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Child Custody

Child Custody and Parenting Plans
Pertinent Utah Code. (See:

§§30-3-10.1,10.2, 10.3, 10.7, 10.8, 10.9

Utah courts have the authority to make child custody orders where the parties are separated or where the marriage is dissolved. The court uses what is known as the ‘best interests of the child’ to determine the custody arrangement, among other factors. Some the additional factors include the past conduct of each of the parties, which parent will most likely act in the best interest of the child, including allowing the child frequent and continuing contact with the non-custodial parent, the bond between the child and each parent and any other consideration the court finds appropriate.

The statutes define two types of custody – Legal custody and Physical custody.

The court may award the sole, joint or split custody of the children.

It is a rebuttable presumption that joint legal custody is in the best interests of the child. Utah defines joint legal custody as the sharing of the rights, privileges, duties, and powers of a parent by both parents.

It is not a rebuttable presumption that Joint physical custody is in the best interest of the child. Joint physical custody means the child stays with each parent overnight for more than 30% of the year, and both parents contribute to the expenses of the child in addition to paying child support.

Parenting Plan

A parenting plan means a plan for parenting a child, including division of parenting functions, which is incorporated into any final decree. Parenting functions means those aspects of the parent-child relationship in which the parent makes decisions and performs functions necessary for the care and growth of the child and may include:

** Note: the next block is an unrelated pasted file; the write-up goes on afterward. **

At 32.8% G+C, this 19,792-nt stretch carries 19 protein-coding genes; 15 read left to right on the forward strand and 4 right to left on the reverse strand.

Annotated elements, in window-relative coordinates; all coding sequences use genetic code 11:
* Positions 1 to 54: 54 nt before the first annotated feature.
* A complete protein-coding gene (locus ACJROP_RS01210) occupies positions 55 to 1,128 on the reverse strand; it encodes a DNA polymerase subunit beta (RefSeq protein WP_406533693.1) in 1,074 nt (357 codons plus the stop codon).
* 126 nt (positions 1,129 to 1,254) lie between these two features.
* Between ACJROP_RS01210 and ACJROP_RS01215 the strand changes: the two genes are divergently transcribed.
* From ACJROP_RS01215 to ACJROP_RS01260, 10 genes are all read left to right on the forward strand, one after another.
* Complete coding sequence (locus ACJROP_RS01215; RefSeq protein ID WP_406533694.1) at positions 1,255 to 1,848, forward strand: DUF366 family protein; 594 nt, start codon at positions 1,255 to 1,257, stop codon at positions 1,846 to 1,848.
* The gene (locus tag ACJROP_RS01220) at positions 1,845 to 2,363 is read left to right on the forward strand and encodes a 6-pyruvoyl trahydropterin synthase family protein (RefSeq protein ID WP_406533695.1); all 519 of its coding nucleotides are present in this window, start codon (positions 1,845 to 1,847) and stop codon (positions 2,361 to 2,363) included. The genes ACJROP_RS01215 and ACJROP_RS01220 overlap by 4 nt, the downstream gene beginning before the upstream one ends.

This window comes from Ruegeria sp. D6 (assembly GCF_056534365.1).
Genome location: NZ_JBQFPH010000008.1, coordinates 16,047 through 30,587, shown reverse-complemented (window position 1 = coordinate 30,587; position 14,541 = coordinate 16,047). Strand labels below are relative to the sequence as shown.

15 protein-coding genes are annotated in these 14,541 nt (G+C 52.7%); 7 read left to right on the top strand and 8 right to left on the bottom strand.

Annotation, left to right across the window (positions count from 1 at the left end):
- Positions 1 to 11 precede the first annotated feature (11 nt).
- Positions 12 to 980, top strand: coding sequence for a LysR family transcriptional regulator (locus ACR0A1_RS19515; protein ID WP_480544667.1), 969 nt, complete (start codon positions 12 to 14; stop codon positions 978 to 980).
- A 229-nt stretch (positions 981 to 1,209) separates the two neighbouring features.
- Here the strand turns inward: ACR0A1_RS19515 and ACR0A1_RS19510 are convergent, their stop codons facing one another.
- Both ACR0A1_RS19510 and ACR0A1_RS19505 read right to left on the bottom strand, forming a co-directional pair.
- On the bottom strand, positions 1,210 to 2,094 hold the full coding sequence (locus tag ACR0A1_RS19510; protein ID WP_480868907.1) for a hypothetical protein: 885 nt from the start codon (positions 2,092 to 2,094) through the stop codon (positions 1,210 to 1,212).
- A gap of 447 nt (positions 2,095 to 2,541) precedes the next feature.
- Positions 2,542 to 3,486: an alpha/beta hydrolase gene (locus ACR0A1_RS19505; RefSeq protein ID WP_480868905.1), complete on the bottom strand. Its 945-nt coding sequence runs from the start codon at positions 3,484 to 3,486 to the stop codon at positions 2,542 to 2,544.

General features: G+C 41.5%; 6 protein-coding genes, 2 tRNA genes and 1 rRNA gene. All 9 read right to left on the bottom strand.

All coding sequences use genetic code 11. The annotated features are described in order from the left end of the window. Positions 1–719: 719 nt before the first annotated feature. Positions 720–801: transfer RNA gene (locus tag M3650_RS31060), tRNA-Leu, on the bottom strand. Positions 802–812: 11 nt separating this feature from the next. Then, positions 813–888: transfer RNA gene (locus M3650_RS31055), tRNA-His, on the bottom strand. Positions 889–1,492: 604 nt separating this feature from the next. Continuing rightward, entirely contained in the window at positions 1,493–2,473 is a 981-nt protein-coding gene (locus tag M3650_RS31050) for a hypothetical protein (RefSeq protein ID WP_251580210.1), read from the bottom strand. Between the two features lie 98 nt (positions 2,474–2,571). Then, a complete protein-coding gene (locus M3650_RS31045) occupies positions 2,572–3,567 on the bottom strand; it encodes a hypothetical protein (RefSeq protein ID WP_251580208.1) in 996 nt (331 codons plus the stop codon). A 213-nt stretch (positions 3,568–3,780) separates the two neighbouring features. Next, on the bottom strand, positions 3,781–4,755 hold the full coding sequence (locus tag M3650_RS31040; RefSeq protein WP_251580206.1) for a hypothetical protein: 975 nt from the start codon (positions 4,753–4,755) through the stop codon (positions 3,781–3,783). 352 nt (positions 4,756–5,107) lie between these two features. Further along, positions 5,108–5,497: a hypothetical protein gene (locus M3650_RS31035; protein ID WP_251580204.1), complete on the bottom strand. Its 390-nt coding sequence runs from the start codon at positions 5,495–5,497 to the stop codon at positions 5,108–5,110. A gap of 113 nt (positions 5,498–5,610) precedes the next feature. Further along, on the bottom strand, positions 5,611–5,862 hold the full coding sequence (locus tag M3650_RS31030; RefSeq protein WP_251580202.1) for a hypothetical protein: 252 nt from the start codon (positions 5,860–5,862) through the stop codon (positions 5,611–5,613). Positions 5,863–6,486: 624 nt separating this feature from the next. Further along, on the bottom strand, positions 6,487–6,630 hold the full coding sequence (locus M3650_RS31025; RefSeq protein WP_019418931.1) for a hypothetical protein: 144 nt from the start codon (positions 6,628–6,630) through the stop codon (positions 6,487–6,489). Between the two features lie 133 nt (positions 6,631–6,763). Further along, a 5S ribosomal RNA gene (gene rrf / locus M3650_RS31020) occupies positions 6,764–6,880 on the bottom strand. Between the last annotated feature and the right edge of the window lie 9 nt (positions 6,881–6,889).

-Maintaining a loving, stable, consistent, and nurturing relationship with the child;
-Attending to the daily  needs of the child;
-Attending to the education of the child;
-Assisting the child in developing and maintaining appropriate interpersonal relationships;
-Exercising appropriate judgment regarding the child’s welfare; and
-Providing for the financial support of the child.

The objectives of a parenting plan are to provide for the child’s physical care, maintain the child’s emotional stability, provide for the changing needs of the child, set forth the authority and responsibility of each parent, minimize the child’s exposure to conflict, encourage the parents to reach agreements to meet the child’s needs, and to protect the best interests of the child.  Additionally, a parenting plan is required to provide provisions for resolution of future disputes between the parents, residential provisions for the child, notice and parent-time responsibilities, relocation provisions, and other provisions regarding the welfare of the child. The statutes also suggest ‘Advisory Guidelines’ found in UCA 30-3-30 that suggest terms to facilitate and govern parent time arrangements between the parents.

Divorce Note: If the petition requests joint legal custody, or joint legal custody and joint physical custody, a parenting plan must also be filed with the court. The parenting plan may be directly incorporated into the petition and must be incorporated into the final order.